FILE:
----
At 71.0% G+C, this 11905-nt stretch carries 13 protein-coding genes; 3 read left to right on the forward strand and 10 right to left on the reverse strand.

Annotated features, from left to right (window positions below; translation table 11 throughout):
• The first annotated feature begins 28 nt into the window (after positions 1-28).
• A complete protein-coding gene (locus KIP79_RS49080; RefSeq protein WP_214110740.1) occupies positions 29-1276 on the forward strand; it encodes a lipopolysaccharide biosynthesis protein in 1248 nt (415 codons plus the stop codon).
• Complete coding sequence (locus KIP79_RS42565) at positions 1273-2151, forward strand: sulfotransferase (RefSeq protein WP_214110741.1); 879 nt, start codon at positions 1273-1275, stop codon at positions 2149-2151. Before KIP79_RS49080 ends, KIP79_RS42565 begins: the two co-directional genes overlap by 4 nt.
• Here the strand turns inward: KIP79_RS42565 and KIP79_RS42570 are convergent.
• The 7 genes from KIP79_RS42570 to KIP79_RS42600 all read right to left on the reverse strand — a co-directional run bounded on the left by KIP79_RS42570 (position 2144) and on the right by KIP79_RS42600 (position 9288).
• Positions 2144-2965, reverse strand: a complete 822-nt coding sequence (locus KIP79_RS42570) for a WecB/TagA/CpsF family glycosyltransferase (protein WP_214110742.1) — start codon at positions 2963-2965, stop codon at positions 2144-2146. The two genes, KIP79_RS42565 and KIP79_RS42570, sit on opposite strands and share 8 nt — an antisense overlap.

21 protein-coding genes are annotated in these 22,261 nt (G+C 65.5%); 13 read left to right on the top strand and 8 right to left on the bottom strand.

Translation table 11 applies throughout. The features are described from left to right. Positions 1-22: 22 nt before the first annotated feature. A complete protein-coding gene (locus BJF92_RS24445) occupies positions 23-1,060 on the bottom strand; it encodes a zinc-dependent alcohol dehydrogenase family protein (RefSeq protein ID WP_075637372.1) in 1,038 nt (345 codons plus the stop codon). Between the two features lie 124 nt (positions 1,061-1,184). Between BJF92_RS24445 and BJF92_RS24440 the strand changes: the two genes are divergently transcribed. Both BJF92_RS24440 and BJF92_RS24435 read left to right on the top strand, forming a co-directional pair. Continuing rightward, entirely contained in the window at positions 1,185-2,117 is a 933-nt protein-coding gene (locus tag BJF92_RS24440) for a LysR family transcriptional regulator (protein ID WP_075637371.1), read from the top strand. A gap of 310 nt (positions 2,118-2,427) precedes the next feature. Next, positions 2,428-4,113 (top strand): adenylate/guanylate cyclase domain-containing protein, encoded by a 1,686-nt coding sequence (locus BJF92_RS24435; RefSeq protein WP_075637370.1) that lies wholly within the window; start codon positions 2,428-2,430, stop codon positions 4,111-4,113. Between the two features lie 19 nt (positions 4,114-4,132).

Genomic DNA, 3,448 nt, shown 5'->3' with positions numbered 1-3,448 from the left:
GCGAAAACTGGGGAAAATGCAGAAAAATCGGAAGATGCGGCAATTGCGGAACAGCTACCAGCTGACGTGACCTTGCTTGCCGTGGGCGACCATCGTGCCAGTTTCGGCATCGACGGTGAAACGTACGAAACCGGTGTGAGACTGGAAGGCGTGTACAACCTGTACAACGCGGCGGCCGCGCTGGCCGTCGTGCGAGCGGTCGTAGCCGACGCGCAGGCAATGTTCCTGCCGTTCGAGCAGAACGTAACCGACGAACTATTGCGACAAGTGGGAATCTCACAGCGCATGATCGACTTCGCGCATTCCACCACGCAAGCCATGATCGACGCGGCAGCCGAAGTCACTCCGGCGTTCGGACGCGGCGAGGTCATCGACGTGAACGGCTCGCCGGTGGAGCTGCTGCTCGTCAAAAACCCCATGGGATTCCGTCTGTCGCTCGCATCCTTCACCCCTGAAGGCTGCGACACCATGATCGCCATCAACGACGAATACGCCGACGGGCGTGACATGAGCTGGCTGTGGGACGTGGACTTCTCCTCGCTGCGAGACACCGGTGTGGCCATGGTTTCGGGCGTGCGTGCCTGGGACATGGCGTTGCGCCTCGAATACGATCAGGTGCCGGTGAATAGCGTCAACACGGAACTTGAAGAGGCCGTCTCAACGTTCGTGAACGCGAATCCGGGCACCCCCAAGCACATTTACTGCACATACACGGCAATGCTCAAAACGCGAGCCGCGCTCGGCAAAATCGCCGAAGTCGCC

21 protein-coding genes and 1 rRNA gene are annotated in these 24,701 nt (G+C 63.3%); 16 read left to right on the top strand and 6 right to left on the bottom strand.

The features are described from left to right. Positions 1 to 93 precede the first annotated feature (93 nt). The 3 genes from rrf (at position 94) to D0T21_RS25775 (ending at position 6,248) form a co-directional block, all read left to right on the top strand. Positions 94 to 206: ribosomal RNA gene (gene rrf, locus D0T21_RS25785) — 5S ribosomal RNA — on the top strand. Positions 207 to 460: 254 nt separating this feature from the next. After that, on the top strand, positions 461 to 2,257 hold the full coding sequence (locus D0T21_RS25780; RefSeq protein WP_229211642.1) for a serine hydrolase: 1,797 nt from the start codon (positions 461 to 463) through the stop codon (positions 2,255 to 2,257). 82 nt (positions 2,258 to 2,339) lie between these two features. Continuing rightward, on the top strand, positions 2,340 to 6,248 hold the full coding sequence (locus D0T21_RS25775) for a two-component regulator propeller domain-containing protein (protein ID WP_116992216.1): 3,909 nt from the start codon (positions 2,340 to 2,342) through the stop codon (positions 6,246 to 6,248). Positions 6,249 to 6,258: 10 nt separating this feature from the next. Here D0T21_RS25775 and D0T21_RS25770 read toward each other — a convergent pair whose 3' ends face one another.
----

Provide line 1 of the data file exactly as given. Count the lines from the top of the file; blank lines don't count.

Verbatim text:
At 71.0% G+C, this 11905-nt stretch carries 13 protein-coding genes; 3 read left to right on the forward strand and 10 right to left on the reverse strand.